How to create a ‘rainbow’ on your dinner plate by sprucing up your garden for BBQ season

Daisy Payne reveals how you can inject colour into your garden

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BBQs in the summer are a long held favourite of residents up and down the British Isles. Whether the motive is simply having an outdoors meal with your family or as part of a social gathering, BBQs are a great way for people to get outside and enjoy their garden space. spoke to a gardening expert to find out how you can make your experience even more exciting.

The surroundings for your BBQ can often make a big difference to the overall event.

Many households are constantly on the lookout for new ways to jazz up their garden for stay at home meals.

Rising levels of inflation and energy bills are making it more difficult for people to justify shelling out on garden luxuries.

But with the help of Maureen Barton, founder of Growing Together, has got you covered for how to spruce up your own backyard ahead of BBQ season.

1) Tiered tower planters

Ms Barton explained how tiered tower planters, particularly those with strawberries, can make a brilliant and cost-effective addition to your garden.

Dotting them around your house saves space, reduces watering, plus it gives you the perfect excuse to recycle old pots.

Your bottom tub should measure 50cm and be able to fit nine plants, the gardener added.

Sitting on top, your middle pot will have a circumference of 40cm, holding eight plants, and your top container will fit five plants in a 25cm area.

She said: “What could be nicer than having your own home grown strawberries on your patio or picking fresh herbs to add to side dishes?”

2) Edible flowers and sophisticated salads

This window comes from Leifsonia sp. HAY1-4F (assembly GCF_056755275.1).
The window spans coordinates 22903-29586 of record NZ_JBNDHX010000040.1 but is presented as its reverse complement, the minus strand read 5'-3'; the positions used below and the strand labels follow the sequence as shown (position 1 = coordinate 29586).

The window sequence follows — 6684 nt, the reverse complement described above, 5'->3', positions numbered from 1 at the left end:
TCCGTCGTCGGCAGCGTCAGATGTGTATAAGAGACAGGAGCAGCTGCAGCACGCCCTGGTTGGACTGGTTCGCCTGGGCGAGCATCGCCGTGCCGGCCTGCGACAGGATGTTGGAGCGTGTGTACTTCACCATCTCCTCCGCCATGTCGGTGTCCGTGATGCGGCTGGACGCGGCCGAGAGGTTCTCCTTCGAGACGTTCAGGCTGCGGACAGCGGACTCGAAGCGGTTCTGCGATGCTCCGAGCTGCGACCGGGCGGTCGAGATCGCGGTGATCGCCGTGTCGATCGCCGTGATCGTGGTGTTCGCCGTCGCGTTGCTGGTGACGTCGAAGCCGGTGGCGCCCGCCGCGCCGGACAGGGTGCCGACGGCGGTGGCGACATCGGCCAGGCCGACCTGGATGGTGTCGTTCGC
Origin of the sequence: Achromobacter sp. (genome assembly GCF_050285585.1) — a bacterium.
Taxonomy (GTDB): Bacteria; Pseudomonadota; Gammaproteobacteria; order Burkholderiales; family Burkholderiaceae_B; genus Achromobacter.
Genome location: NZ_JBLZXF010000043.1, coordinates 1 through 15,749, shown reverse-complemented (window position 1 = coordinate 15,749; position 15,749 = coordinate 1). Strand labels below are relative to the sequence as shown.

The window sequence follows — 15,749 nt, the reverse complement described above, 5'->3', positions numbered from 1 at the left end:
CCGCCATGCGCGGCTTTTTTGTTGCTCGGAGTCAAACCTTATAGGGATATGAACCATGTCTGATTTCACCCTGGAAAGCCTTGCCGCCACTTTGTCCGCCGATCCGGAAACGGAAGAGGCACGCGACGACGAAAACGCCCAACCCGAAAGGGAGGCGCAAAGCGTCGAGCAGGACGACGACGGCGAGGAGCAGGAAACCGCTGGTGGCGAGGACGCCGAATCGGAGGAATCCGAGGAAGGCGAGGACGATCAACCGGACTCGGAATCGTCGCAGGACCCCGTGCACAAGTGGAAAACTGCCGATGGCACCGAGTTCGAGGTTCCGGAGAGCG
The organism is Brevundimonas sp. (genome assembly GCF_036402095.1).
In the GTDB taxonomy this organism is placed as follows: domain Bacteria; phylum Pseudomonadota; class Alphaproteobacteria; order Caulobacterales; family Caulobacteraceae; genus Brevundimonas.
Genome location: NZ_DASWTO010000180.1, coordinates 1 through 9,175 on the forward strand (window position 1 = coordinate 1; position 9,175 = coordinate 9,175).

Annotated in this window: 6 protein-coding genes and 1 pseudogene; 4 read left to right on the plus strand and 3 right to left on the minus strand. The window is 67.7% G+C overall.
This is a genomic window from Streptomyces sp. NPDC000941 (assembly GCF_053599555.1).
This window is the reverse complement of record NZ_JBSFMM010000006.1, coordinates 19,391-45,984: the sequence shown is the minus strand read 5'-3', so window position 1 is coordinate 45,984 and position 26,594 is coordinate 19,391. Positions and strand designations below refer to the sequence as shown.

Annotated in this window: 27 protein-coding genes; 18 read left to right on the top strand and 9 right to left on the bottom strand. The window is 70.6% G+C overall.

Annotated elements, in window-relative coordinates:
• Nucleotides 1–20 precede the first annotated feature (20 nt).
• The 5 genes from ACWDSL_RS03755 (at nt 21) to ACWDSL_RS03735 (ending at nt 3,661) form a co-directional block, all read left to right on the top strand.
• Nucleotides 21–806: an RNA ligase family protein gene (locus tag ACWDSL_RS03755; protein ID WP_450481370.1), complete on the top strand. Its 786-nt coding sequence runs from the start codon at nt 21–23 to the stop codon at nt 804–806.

According to Ms Barton, growing your own salad ingredients and edible flowers can create a “rainbow on a plate”.

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Radishes and lettuce, as well as edible flowers such as marigold, violets and chives, can all help to produce this effect.

She said: “Orange nasturtium flowers and leaves look lovely too, giving a nice peppery flavour.

“Radishes take about six weeks from sowing to harvest, salad leaves take around three weeks and you can cut them and they come again, and pea shoots can be eaten in salads after about 10 days.

“You can even grow from supermarket dried peas. You can cut them and they come again too.”

Ms Barton also shared an edible flower idea for cold drinks or cocktails which can be frozen in ice cubes for a refreshing beverage.

The gardener described how a “lovely blue star” shaped flower known as borage can be used to give added creativity at your BBQs.

She added: “Borage seeds are really cheap. Mine cost 50p and it’s an annual flower, which means it only lasts a season, but it will self seed for next year’s cocktails too.

“For the perfect cube, half fill and freeze before putting the flower in and refilling to freeze. Fabulous in Prosecco!”

3) Finishing touches

To top off your garden for BBQ season, just add some floral bunting or solar fairy lights for when your event moves into the evening.

Citronella candles will help to ward off insects and some wild flowers. Flowering houseplants, put together in wooden boxes, will add the finishing touch to your table.

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